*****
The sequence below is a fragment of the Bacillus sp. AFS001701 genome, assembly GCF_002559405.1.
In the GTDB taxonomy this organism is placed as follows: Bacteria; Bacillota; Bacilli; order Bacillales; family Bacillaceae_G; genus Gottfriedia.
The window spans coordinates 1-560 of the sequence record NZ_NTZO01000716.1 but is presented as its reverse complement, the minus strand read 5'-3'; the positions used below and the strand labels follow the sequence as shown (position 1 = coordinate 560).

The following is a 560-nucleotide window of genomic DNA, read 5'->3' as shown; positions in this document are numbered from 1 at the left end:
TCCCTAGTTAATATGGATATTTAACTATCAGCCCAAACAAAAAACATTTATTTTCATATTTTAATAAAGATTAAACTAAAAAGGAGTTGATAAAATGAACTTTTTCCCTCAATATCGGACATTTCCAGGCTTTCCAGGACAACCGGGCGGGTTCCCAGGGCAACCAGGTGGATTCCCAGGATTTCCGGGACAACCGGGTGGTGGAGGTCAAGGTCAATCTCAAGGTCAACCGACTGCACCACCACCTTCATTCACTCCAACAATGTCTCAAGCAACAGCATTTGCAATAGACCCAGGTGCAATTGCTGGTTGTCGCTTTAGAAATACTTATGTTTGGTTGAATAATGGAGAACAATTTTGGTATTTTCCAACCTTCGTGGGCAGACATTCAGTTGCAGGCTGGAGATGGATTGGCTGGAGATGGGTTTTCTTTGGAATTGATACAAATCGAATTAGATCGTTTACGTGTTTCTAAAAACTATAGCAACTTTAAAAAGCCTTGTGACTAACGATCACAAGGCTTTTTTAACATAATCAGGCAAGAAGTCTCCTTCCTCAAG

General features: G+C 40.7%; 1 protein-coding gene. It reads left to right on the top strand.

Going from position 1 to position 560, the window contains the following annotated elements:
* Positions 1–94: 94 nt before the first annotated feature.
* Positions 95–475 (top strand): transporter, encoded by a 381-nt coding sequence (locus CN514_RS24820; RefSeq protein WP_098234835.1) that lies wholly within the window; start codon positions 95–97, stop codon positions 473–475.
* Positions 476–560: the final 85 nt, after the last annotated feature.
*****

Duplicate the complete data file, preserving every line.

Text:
The sequence below is a fragment of the Bacillus sp. AFS001701 genome, assembly GCF_002559405.1.
In the GTDB taxonomy this organism is placed as follows: Bacteria; Bacillota; Bacilli; order Bacillales; family Bacillaceae_G; genus Gottfriedia.
The window spans coordinates 1-560 of the sequence record NZ_NTZO01000716.1 but is presented as its reverse complement, the minus strand read 5'-3'; the positions used below and the strand labels follow the sequence as shown (position 1 = coordinate 560).

The following is a 560-nucleotide window of genomic DNA, read 5'->3' as shown; positions in this document are numbered from 1 at the left end:
TCCCTAGTTAATATGGATATTTAACTATCAGCCCAAACAAAAAACATTTATTTTCATATTTTAATAAAGATTAAACTAAAAAGGAGTTGATAAAATGAACTTTTTCCCTCAATATCGGACATTTCCAGGCTTTCCAGGACAACCGGGCGGGTTCCCAGGGCAACCAGGTGGATTCCCAGGATTTCCGGGACAACCGGGTGGTGGAGGTCAAGGTCAATCTCAAGGTCAACCGACTGCACCACCACCTTCATTCACTCCAACAATGTCTCAAGCAACAGCATTTGCAATAGACCCAGGTGCAATTGCTGGTTGTCGCTTTAGAAATACTTATGTTTGGTTGAATAATGGAGAACAATTTTGGTATTTTCCAACCTTCGTGGGCAGACATTCAGTTGCAGGCTGGAGATGGATTGGCTGGAGATGGGTTTTCTTTGGAATTGATACAAATCGAATTAGATCGTTTACGTGTTTCTAAAAACTATAGCAACTTTAAAAAGCCTTGTGACTAACGATCACAAGGCTTTTTTAACATAATCAGGCAAGAAGTCTCCTTCCTCAAG

General features: G+C 40.7%; 1 protein-coding gene. It reads left to right on the top strand.

Going from position 1 to position 560, the window contains the following annotated elements:
* Positions 1–94: 94 nt before the first annotated feature.
* Positions 95–475 (top strand): transporter, encoded by a 381-nt coding sequence (locus CN514_RS24820; RefSeq protein WP_098234835.1) that lies wholly within the window; start codon positions 95–97, stop codon positions 473–475.
* Positions 476–560: the final 85 nt, after the last annotated feature.